"The Secret of NIMH" is a richly animated and skillfully structured film that should finally test whether there still remains a family audience for new Disney-type pictures beyond the Disney reissues themselves.
The Disney association, of course, is impossible to avoid since the "NIMH" creators -- Don Bluth, Gary Goldman and John Pomeroy -- are all veteran apprentices of the master's technique who walked out of the Disney lot two years ago in a dispute over standards, taking nearly a score of animators with them.
As craft, their first feature film is certainly an homage to the best of an age ago. Every character moves fluidly and imaginatively against an extravaganza of detailed background and dazzling effects, all emboldened by fascinating colored textures.
But do kids raised on cheap Saturday ayem cartoons really care? More importantly, do their parents relate if they can't themselves remember their own adolescent reactions? And most importantly, even if kids and parents do care, is it worth the extraordinary expense?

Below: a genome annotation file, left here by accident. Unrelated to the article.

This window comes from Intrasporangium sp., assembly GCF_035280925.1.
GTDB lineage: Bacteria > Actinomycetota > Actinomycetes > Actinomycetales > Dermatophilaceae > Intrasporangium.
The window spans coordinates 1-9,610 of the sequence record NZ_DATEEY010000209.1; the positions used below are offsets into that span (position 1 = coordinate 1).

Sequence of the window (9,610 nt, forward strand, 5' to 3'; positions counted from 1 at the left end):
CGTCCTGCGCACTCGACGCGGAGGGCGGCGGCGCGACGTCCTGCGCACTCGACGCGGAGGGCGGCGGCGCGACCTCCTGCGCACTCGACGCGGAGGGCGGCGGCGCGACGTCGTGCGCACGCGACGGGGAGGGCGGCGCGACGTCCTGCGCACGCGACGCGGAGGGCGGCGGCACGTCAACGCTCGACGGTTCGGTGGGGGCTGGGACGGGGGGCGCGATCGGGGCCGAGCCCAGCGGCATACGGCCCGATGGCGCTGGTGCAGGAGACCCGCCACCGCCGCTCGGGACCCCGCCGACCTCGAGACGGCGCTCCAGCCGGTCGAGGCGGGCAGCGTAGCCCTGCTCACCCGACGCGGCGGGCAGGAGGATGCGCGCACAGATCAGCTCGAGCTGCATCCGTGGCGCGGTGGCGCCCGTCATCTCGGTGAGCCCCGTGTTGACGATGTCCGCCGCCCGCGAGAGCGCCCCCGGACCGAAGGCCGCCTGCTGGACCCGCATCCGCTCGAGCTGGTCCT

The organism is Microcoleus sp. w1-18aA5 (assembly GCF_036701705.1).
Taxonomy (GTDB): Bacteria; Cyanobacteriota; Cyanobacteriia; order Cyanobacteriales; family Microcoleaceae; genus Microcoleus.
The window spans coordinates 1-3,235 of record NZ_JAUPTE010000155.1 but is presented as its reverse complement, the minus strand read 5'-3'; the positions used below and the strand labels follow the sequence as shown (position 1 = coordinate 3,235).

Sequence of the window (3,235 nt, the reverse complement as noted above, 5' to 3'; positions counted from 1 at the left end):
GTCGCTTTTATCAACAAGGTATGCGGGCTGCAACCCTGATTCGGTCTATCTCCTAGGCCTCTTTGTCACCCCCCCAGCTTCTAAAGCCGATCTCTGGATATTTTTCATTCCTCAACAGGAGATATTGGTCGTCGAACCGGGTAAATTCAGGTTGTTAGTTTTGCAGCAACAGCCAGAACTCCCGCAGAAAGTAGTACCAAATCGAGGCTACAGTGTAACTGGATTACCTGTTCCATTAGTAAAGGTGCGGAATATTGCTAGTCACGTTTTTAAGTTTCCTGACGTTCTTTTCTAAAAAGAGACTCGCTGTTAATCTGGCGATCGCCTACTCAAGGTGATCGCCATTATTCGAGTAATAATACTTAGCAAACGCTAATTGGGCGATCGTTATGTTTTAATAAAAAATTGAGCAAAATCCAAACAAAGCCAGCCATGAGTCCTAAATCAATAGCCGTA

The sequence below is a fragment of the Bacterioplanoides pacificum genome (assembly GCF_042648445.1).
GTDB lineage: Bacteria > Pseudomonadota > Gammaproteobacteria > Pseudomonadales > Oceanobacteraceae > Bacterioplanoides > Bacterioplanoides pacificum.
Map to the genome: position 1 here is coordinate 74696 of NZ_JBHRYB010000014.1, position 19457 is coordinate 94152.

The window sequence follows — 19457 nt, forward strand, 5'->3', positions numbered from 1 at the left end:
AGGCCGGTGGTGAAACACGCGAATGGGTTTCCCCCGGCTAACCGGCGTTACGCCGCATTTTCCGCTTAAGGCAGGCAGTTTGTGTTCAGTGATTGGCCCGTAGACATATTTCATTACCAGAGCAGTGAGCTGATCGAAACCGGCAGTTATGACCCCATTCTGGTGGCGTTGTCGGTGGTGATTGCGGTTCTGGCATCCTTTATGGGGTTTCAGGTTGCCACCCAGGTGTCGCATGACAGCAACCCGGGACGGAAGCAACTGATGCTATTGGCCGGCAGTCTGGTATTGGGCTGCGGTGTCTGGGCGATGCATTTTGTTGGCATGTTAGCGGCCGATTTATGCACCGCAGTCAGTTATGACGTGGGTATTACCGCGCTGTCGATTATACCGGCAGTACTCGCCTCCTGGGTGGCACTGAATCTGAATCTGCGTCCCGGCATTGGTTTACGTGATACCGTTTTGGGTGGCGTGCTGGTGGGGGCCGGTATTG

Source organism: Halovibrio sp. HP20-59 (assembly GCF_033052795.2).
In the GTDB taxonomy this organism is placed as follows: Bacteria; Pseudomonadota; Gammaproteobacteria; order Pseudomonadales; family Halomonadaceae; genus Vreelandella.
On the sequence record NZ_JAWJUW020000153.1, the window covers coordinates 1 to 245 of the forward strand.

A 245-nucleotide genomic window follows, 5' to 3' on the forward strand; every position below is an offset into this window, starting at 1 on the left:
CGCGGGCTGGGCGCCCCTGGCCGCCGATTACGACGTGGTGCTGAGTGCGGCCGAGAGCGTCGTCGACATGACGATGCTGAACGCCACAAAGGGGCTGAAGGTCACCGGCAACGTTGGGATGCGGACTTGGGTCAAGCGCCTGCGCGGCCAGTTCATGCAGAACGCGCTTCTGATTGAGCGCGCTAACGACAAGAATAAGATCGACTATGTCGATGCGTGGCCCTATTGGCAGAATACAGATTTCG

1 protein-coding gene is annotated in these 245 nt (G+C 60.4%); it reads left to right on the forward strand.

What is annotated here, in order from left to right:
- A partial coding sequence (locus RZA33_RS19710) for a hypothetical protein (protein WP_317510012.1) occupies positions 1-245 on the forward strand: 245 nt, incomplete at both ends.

Certainly, high-quality animation has not fared well in recent years. But "Lord Of The Rings" was clearly too complex and "Watership Down" was far too violent for either to be bellweathers. "NIMH" is a much better mixture of light-heartedness and dark drama.
The story, to be sure, is simple, as it must be for the tykes. A mother mouse (voiced by Elizabeth Hartman) is simply trying to find a new home for her brood before the old one is destroyed by spring plowing. Her task is complicated by the severe illness of a son, too sick to move.
Beyond that, the layers pile high. On the light side there's the comedy of Dom DeLuise as a clumsy crow who tries to help. At the worst are a pack of rats led for good and ill by Derek Jacobi, Peter Strauss and Paul Shenar, all influenced by some modern-day sci-fi mind-bending, mixed with old-fashioned sorcery. John Carradine also serves well as a menacing but helpful great owl, full of wisdom and woe.
At 82 minutes, "NIMH" marches steadily toward a predictably happy ending, as it should. Nothing seems out of place and nothing seems left behind. If it had been made in the 1940s and reissued now, people would probably be anxious to see it again. Issued here for the first time, it's only a question of modern-day tastes.